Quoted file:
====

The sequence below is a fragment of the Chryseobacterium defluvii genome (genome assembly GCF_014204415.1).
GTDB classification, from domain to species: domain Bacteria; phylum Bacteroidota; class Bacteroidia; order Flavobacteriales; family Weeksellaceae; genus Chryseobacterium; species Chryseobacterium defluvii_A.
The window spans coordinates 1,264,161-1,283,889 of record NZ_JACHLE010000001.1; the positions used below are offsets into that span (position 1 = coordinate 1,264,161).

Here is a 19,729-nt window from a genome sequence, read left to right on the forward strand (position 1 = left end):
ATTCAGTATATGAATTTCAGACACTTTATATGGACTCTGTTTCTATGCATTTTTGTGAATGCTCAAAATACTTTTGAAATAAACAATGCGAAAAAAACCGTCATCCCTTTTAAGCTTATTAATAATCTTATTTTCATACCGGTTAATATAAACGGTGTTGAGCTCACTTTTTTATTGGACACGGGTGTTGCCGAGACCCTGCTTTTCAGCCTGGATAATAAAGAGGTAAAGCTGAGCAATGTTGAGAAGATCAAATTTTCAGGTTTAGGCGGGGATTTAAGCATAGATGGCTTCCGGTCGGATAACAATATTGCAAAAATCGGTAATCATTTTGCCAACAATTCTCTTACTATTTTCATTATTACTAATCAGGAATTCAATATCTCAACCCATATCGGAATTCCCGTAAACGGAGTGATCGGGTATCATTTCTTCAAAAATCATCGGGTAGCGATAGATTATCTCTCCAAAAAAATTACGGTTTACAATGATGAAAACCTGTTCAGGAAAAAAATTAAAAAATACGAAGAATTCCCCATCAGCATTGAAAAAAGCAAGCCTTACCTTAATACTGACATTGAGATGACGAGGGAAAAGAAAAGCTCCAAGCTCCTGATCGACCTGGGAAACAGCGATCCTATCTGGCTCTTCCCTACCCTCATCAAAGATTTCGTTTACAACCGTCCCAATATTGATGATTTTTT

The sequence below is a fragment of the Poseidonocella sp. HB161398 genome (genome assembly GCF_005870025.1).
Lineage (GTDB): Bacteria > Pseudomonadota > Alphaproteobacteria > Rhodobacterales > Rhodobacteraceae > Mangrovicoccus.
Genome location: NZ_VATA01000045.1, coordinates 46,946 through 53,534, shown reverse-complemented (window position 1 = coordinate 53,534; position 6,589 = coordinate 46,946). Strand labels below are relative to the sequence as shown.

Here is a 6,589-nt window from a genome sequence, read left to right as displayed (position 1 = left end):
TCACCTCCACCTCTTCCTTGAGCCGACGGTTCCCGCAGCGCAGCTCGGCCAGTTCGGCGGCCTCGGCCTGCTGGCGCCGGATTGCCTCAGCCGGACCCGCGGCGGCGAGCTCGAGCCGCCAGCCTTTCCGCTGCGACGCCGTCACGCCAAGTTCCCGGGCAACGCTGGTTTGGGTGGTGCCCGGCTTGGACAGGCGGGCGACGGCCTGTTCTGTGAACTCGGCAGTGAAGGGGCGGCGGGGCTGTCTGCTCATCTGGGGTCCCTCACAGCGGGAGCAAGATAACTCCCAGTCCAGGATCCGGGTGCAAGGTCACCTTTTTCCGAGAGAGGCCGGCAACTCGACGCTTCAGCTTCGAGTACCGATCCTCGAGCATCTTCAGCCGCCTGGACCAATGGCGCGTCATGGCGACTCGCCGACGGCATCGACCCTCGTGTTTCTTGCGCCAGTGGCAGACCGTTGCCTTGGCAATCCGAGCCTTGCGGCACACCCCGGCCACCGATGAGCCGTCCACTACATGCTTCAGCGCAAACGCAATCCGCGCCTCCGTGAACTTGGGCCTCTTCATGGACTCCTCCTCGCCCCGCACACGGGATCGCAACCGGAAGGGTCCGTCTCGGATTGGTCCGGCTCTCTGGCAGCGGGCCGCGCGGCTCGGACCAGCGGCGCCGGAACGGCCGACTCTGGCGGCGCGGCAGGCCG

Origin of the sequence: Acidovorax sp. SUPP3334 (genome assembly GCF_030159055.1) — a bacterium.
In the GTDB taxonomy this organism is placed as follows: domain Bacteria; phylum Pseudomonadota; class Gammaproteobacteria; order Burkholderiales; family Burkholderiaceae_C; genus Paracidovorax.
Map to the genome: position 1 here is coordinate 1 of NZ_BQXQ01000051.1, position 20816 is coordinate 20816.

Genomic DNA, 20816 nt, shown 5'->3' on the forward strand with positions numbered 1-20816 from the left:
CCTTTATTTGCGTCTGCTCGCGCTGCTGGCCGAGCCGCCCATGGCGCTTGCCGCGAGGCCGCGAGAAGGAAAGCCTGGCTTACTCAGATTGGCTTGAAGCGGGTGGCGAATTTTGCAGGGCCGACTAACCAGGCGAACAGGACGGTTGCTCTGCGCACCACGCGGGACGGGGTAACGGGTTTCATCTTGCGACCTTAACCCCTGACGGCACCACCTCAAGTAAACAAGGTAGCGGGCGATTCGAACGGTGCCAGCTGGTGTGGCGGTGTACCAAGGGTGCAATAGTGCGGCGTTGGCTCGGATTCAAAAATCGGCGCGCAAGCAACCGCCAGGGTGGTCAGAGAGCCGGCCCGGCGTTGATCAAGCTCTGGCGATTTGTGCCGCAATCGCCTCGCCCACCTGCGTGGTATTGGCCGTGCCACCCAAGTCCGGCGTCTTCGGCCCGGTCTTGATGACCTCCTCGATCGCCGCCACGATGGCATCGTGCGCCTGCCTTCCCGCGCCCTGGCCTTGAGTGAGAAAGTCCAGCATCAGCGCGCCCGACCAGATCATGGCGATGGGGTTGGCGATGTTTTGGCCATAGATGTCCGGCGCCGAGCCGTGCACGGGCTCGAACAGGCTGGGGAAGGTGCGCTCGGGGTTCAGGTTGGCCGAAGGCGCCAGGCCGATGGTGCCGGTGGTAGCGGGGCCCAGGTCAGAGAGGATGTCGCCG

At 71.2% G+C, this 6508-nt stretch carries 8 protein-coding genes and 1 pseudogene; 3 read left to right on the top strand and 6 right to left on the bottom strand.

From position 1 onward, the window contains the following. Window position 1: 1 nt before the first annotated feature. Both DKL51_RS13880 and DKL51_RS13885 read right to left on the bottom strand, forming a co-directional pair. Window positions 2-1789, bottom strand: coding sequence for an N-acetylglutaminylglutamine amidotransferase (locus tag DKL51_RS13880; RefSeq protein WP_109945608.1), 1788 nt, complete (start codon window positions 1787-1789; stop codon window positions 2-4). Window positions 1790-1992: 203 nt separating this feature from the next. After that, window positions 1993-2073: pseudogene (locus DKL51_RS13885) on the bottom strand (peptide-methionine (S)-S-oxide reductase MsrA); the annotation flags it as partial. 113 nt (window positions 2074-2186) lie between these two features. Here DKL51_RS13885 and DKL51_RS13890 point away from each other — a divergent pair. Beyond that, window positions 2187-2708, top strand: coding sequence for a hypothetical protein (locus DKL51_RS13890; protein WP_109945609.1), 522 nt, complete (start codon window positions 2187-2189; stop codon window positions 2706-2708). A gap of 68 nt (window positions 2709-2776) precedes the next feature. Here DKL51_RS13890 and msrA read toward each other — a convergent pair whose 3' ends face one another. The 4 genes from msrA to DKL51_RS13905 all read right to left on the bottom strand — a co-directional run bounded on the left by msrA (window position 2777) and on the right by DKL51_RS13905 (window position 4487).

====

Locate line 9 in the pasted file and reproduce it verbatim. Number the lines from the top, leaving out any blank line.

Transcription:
Here is a 6,589-nt window from a genome sequence, read left to right as displayed (position 1 = left end):